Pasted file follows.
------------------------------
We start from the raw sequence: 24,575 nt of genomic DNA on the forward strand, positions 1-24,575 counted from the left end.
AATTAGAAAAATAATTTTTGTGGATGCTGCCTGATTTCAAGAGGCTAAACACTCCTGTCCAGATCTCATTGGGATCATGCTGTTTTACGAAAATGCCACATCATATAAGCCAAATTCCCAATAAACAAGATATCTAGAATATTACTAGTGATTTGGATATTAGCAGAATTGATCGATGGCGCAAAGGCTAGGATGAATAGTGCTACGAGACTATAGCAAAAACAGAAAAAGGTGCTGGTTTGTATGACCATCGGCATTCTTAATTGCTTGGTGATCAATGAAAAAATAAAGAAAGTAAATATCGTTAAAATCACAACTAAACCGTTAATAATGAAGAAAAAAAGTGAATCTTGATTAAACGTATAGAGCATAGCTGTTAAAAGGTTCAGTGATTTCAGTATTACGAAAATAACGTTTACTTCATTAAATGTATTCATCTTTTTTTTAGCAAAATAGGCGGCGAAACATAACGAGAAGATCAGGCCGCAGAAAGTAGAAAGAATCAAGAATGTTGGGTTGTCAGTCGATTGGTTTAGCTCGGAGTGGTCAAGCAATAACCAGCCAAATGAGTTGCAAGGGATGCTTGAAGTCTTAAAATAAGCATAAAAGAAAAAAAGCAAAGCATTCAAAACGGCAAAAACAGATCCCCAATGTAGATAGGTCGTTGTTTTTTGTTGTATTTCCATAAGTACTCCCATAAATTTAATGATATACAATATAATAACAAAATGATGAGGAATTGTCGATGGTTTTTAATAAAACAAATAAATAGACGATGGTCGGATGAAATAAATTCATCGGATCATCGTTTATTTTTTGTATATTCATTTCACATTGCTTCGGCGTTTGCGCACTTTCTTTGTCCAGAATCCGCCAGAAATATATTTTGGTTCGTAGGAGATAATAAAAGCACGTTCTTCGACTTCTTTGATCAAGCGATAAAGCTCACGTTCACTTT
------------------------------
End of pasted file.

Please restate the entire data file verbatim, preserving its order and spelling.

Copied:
We start from the raw sequence: 24,575 nt of genomic DNA on the forward strand, positions 1-24,575 counted from the left end.
AATTAGAAAAATAATTTTTGTGGATGCTGCCTGATTTCAAGAGGCTAAACACTCCTGTCCAGATCTCATTGGGATCATGCTGTTTTACGAAAATGCCACATCATATAAGCCAAATTCCCAATAAACAAGATATCTAGAATATTACTAGTGATTTGGATATTAGCAGAATTGATCGATGGCGCAAAGGCTAGGATGAATAGTGCTACGAGACTATAGCAAAAACAGAAAAAGGTGCTGGTTTGTATGACCATCGGCATTCTTAATTGCTTGGTGATCAATGAAAAAATAAAGAAAGTAAATATCGTTAAAATCACAACTAAACCGTTAATAATGAAGAAAAAAAGTGAATCTTGATTAAACGTATAGAGCATAGCTGTTAAAAGGTTCAGTGATTTCAGTATTACGAAAATAACGTTTACTTCATTAAATGTATTCATCTTTTTTTTAGCAAAATAGGCGGCGAAACATAACGAGAAGATCAGGCCGCAGAAAGTAGAAAGAATCAAGAATGTTGGGTTGTCAGTCGATTGGTTTAGCTCGGAGTGGTCAAGCAATAACCAGCCAAATGAGTTGCAAGGGATGCTTGAAGTCTTAAAATAAGCATAAAAGAAAAAAAGCAAAGCATTCAAAACGGCAAAAACAGATCCCCAATGTAGATAGGTCGTTGTTTTTTGTTGTATTTCCATAAGTACTCCCATAAATTTAATGATATACAATATAATAACAAAATGATGAGGAATTGTCGATGGTTTTTAATAAAACAAATAAATAGACGATGGTCGGATGAAATAAATTCATCGGATCATCGTTTATTTTTTGTATATTCATTTCACATTGCTTCGGCGTTTGCGCACTTTCTTTGTCCAGAATCCGCCAGAAATATATTTTGGTTCGTAGGAGATAATAAAAGCACGTTCTTCGACTTCTTTGATCAAGCGATAAAGCTCACGTTCACTTT